Melatonin and Sleep

Melatonin is quite well known as “the sleep hormone”

It is an important part of our sleep-wake cycle and is the regulator of our circadian rhythm, which is our internal body clock; which runs 24 hours a day.

Melatonin production increases as the sun goes down in the evening and reduces as the sun rises in the morning, which helps to promote healthy sleep and good quality rest for our body.

Supplements for Melatonin can be taken, however our bodies are more than capable of naturally producing this hormone if we are in the right environment and lighting.

Melatonin is produced in the brain by the pineal gland, which is then released in to the bloodstream.

As I mentioned earlier, darkness prompts the production of melatonin and light causes the production to stop, which is how it regulates that circadian rhythm.

Sleep is so important for our overall health and wellbeing and keeping the brain-gut connection running smoothly.

We live in a society that never switches off and has so much artificial light, most of which contains blue light, which stimulates the brain and gives an illusion of bright light, or sunlight; which prevents Melatonin from being produced and actually activates the production of the opposing hormone Cortisol.

This hormone is our stress response hormone and naturally rises with daylight, so in the morning through till dusk. Where ideally this would drop and Melatonin would rise.

Cortisol is produced by the adrenal gland, which sits on top of the kidneys. However, the release of the hormone is controlled by the hypothalamus, which is our major regulator in the brain, helping to control our body temperature alongside many other functions.

With the lightbulbs we use and screens like phones, tablets and TV’s we are constantly taking on blue light.

Both of the above hormones play a crucial part in balancing our bodies and our health and we need one just as much as we need the other.

Another role that Melatonin plays is to switch off oxidation, which means it helps to reduce inflammation and also helps with anti-ageing.

So how can we take responsibility and help with the balancing of these hormones and help our body stay as healthy and strong as possible?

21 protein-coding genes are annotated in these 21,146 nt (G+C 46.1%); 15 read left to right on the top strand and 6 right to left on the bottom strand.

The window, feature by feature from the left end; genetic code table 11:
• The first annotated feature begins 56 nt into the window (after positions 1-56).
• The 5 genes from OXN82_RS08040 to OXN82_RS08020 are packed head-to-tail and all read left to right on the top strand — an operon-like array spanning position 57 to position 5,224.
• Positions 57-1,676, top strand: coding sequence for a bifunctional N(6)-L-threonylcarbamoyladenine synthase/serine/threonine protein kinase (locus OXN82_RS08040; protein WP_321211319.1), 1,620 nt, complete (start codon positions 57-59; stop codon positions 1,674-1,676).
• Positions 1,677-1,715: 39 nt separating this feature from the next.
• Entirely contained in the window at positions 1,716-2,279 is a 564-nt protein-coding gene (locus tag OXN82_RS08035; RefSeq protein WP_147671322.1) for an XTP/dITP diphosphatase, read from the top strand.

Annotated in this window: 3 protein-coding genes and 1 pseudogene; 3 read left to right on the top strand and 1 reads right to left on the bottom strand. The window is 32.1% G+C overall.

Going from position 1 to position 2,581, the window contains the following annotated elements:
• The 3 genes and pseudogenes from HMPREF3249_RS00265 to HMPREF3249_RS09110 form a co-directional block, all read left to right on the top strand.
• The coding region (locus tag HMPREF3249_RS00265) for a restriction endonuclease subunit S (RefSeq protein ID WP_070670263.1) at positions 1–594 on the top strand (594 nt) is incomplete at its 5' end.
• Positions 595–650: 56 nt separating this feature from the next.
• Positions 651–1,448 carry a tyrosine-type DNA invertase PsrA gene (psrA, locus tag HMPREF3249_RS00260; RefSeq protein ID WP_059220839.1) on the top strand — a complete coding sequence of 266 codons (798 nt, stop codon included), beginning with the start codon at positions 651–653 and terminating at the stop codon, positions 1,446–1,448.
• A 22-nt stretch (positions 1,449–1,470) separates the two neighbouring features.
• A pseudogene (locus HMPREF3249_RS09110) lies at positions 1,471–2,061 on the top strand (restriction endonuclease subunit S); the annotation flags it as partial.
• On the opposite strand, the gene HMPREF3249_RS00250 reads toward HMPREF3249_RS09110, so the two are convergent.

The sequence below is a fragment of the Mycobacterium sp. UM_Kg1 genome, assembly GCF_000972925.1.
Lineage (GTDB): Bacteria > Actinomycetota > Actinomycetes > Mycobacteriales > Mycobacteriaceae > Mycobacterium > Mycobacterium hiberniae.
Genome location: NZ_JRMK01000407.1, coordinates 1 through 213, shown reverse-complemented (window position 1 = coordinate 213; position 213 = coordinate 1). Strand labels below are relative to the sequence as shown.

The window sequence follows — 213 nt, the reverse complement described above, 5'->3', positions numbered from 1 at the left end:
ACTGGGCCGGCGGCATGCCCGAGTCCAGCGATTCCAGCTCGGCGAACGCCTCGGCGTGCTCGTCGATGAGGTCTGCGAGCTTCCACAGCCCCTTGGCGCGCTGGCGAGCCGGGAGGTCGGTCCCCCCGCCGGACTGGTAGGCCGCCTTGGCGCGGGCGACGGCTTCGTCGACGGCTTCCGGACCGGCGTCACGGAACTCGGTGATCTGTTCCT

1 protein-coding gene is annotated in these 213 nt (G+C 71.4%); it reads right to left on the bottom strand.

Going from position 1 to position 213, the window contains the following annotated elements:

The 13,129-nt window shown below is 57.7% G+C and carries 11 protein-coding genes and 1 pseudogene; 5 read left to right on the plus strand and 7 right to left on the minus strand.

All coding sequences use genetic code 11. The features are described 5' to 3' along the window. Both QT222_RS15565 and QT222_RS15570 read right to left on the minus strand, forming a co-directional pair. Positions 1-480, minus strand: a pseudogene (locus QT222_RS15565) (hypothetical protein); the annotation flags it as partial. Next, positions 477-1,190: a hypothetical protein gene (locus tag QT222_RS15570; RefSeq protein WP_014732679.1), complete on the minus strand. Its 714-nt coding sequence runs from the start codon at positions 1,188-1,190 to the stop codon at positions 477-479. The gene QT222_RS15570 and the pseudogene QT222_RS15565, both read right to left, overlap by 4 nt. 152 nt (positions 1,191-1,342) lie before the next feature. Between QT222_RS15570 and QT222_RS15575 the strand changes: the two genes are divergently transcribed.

Morning light is blue light, so I would recommend exposing yourself to as much natural daylight as possible in the morning and minimise this in the evening. So reduce screen time in the evening, preferably switching these off a minimum of one hour before going to bed to allow your brain to start relaxing and winding down.

Don’t allow screens in your bedroom and if you feel you have your phone switched on, turn the volume up and leave it outside your bedroom door with the door closed. Another benefit of this is that if you use your phone as an alarm, you won’t need the snooze button as you will already be out of bed when switching off that alarm.

If you do need to use screens at night, try wearing blue light-blocking glasses. I can highly recommend them as I use them myself and throughout the day at times too.

Swap your light bulbs; you can also get bulbs that change to red from blue light too. It really depends on how much you want to spend.

This gives the illusion of a campfire, which is how our brains evolved with daytime and night-time centuries ago.

It gives a relaxing environment because the light is so much softer.

I would also recommend going to bed around the same time every night and getting up at the same time every morning. Our bodies work well with routine and we perform much better when we are well-rested and less stressed.

Eat no later than 7pm to allow your food to digest properly, which means your brain can rest whilst your guy and liver go to work to regenerate and repair whilst you sleep.

If you are having difficulty sleeping, avoid alcohol, you may think it is helping you however it is a disruptor of melatonin and so interrupts its production.

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